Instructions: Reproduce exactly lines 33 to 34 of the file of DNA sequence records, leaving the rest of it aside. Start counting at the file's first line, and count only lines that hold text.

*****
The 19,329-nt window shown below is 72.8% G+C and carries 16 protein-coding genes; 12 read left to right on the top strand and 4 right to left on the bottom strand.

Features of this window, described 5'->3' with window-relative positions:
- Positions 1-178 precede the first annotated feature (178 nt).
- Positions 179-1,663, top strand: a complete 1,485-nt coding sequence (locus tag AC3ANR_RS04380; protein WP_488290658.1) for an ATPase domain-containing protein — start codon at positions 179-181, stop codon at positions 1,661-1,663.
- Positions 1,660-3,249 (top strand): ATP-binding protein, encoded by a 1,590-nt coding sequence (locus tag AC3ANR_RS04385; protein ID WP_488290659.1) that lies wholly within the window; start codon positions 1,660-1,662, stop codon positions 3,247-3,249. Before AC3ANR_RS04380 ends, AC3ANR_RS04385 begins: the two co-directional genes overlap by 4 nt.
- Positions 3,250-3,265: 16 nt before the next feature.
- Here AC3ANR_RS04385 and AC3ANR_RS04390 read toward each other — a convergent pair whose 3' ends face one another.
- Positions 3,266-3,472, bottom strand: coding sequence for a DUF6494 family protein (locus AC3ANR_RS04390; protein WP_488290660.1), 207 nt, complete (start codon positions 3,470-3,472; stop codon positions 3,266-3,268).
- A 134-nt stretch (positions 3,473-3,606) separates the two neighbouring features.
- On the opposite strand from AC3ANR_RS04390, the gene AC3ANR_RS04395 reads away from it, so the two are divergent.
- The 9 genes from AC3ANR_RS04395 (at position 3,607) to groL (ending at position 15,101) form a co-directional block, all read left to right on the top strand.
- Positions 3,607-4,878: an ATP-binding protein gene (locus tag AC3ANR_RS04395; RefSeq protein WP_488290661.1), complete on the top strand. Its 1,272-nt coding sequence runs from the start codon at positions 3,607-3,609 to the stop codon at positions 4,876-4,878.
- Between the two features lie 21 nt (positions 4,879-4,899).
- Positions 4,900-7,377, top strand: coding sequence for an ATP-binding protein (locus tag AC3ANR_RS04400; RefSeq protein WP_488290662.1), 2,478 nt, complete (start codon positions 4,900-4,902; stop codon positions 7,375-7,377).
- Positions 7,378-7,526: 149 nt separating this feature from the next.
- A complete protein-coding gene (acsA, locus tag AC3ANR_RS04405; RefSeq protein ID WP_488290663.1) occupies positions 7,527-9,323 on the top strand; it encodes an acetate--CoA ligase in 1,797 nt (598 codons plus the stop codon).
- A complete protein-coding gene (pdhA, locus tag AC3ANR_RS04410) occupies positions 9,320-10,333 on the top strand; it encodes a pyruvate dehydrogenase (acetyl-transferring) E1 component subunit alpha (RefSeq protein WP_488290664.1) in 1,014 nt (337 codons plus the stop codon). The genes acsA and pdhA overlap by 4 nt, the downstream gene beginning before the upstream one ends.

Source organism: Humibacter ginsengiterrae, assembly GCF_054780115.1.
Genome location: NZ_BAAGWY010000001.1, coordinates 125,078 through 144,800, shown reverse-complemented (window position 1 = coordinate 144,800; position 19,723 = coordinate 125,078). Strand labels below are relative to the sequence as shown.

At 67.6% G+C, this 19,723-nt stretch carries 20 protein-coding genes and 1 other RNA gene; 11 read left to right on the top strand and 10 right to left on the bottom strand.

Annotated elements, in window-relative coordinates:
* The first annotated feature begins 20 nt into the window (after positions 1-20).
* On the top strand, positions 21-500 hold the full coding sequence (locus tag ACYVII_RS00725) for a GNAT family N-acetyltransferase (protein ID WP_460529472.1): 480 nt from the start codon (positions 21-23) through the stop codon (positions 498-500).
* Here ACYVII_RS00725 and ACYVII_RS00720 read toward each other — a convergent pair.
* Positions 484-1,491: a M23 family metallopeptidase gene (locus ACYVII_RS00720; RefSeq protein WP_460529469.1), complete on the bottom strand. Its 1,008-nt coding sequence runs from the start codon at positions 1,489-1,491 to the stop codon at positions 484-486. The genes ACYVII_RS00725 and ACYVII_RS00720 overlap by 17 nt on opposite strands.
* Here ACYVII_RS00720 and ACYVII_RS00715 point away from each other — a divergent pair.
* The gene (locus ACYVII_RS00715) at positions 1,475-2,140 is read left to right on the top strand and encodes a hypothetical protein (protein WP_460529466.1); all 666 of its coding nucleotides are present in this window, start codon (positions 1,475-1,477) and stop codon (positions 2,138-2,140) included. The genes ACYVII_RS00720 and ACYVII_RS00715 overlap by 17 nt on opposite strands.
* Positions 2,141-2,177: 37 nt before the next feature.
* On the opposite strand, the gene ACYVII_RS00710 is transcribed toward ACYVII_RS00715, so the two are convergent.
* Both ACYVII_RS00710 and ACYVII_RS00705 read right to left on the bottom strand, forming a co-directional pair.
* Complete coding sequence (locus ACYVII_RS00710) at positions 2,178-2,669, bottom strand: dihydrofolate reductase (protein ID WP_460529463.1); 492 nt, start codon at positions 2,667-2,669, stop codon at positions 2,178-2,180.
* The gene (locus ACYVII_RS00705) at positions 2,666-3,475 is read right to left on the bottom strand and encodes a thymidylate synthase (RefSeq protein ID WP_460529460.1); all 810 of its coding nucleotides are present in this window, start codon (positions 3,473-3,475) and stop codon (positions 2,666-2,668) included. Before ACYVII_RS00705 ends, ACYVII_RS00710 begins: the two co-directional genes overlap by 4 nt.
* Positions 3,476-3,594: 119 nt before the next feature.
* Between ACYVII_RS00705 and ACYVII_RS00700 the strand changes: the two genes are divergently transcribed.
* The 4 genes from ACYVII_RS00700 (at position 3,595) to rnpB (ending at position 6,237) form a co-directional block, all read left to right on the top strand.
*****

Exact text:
* Positions 3,476-3,594: 119 nt before the next feature.
* Between ACYVII_RS00705 and ACYVII_RS00700 the strand changes: the two genes are divergently transcribed.